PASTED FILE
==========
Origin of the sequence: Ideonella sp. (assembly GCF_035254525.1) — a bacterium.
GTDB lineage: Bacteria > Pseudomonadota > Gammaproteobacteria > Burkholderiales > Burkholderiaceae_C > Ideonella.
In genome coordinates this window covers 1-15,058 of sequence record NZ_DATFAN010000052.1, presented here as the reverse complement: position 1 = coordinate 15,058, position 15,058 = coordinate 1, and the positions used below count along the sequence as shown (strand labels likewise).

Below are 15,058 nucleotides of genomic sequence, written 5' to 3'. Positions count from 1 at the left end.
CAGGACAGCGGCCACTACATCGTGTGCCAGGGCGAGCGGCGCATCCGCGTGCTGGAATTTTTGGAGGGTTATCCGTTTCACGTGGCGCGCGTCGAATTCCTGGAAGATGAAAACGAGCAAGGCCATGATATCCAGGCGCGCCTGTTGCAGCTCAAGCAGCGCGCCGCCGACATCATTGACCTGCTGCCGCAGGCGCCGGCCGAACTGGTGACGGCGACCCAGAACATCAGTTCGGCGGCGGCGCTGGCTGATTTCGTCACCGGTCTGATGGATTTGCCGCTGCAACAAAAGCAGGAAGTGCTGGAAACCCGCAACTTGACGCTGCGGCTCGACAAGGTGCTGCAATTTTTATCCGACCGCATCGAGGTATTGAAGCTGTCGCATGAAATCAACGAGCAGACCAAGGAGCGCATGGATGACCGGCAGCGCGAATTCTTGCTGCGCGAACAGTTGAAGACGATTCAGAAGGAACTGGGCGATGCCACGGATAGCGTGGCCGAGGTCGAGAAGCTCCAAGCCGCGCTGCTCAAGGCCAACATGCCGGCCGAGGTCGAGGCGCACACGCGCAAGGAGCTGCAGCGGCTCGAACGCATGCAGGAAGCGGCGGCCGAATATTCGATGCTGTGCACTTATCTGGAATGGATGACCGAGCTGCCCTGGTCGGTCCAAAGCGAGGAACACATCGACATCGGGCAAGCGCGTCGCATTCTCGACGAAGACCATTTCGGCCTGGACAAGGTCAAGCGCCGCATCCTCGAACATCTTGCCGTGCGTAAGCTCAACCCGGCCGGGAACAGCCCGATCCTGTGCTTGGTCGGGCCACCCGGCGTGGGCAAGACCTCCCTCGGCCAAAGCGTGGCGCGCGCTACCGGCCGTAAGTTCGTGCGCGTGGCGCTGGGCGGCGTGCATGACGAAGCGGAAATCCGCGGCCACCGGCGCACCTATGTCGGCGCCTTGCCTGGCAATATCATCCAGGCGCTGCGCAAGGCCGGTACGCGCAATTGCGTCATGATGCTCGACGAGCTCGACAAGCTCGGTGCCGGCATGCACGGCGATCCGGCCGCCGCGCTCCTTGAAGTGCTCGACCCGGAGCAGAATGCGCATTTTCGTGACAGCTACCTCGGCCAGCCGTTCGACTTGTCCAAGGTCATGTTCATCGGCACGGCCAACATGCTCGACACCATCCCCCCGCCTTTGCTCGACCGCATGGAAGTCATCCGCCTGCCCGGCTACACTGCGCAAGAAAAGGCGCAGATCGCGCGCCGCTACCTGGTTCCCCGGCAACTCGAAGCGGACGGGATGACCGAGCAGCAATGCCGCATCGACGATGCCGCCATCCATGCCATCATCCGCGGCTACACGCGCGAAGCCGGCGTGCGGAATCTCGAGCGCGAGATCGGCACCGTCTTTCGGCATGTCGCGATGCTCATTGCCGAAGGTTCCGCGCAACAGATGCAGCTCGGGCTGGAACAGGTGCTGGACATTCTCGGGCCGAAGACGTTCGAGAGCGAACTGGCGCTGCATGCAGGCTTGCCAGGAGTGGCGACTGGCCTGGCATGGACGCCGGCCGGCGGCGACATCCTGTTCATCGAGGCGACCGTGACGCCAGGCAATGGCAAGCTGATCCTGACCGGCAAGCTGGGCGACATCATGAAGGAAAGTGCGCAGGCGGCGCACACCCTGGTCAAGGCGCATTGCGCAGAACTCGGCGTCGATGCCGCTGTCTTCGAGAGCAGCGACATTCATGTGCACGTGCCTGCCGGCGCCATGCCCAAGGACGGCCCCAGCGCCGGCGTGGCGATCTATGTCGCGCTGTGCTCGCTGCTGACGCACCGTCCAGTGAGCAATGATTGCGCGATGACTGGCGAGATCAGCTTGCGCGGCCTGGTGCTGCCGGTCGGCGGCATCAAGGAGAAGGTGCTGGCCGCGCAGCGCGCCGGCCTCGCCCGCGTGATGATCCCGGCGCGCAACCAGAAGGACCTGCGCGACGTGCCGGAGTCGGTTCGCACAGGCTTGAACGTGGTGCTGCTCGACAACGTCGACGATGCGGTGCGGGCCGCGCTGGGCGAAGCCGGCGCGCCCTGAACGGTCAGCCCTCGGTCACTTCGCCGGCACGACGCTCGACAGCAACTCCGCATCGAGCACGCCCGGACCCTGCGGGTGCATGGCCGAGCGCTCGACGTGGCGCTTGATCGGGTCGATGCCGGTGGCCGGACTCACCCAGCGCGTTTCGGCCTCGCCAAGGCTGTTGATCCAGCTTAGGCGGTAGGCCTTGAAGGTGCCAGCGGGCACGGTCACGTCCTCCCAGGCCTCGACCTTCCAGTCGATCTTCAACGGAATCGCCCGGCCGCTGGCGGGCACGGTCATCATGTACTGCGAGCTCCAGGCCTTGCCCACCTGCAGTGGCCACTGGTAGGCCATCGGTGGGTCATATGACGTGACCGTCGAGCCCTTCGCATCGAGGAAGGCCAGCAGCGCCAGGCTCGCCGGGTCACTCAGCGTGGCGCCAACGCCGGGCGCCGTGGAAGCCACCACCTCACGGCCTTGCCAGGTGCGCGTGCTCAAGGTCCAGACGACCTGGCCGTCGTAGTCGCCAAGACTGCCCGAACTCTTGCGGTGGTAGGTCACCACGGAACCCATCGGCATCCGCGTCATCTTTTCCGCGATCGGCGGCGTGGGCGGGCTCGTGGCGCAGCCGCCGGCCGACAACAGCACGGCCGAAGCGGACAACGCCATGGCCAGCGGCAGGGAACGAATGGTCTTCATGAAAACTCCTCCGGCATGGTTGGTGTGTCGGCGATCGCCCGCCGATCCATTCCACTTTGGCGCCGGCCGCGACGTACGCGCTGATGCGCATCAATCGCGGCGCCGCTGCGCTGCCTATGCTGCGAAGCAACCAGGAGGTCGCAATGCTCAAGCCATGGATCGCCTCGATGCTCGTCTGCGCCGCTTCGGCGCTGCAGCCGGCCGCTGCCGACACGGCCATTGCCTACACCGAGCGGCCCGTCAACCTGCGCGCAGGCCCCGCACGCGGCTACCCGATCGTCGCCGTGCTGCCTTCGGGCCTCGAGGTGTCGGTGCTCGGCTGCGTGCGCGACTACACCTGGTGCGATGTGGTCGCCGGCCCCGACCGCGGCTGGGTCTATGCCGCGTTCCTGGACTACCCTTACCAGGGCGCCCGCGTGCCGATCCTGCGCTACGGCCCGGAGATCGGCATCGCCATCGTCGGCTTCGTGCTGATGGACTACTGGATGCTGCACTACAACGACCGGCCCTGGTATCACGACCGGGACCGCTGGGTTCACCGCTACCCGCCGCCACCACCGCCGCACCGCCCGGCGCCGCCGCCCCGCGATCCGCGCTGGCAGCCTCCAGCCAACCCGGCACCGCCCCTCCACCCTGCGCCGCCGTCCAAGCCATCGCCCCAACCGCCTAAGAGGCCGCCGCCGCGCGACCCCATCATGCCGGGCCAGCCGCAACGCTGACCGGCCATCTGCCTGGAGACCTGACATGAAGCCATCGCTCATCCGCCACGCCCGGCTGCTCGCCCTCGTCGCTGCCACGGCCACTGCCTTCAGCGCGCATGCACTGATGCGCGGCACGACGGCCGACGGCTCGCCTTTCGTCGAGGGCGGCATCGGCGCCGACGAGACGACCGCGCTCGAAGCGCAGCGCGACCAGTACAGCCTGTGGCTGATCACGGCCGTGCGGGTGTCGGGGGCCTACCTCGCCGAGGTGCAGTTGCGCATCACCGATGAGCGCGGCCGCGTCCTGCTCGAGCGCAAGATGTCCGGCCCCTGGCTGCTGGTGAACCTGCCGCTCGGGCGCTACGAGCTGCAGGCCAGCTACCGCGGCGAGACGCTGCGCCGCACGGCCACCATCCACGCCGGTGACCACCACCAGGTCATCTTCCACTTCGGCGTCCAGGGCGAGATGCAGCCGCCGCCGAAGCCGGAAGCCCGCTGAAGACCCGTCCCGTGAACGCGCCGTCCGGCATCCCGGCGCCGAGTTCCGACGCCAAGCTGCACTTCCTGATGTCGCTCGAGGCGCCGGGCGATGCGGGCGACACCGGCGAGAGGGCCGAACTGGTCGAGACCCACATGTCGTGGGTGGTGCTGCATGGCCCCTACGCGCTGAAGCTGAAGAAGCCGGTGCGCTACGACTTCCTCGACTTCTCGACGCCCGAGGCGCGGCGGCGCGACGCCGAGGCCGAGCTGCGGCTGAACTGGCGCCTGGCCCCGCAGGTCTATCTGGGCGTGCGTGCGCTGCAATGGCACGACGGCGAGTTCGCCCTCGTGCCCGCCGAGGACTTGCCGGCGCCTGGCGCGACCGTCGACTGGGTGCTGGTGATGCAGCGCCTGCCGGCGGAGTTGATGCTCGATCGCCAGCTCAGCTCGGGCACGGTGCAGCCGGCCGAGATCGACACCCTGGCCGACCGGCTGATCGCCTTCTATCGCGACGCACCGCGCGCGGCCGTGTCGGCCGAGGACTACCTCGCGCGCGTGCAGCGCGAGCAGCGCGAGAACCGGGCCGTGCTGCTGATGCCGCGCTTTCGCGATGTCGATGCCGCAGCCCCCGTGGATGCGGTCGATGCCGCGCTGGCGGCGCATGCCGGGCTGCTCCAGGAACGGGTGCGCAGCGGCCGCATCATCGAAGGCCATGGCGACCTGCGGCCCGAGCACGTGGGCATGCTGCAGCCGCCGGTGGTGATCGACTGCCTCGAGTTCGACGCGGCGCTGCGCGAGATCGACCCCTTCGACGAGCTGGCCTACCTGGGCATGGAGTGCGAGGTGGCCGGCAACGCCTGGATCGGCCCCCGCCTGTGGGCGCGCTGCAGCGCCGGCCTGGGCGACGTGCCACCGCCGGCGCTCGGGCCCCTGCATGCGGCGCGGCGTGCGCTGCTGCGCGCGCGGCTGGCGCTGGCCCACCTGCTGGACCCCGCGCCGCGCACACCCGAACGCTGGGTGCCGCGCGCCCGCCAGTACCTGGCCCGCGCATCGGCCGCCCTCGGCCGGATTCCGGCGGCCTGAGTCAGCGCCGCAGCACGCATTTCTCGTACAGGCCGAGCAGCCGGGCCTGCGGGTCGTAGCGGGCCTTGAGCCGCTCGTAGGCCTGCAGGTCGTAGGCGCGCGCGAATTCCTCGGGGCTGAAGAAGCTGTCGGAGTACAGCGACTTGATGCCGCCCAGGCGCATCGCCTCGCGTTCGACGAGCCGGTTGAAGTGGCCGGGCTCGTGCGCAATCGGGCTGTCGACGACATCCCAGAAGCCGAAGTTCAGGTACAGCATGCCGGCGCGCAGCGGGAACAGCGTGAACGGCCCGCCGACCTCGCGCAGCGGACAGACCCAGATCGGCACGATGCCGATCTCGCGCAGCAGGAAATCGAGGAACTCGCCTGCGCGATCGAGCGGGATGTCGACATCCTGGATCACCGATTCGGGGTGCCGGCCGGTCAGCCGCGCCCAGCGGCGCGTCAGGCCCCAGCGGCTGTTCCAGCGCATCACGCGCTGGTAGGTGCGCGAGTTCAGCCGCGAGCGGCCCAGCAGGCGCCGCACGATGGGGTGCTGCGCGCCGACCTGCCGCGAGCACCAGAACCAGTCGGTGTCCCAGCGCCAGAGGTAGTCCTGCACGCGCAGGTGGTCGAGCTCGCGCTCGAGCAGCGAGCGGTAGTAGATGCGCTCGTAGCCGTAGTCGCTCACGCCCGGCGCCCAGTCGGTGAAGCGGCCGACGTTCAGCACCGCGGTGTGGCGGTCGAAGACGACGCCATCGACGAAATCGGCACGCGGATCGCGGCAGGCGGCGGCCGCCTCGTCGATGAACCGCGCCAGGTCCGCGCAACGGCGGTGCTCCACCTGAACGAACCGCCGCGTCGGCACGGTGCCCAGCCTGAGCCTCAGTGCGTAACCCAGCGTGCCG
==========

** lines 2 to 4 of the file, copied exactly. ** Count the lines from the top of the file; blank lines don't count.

GTDB lineage: Bacteria > Pseudomonadota > Gammaproteobacteria > Burkholderiales > Burkholderiaceae_C > Ideonella.
In genome coordinates this window covers 1-15,058 of sequence record NZ_DATFAN010000052.1, presented here as the reverse complement: position 1 = coordinate 15,058, position 15,058 = coordinate 1, and the positions used below count along the sequence as shown (strand labels likewise).

Below are 15,058 nucleotides of genomic sequence, written 5' to 3'. Positions count from 1 at the left end.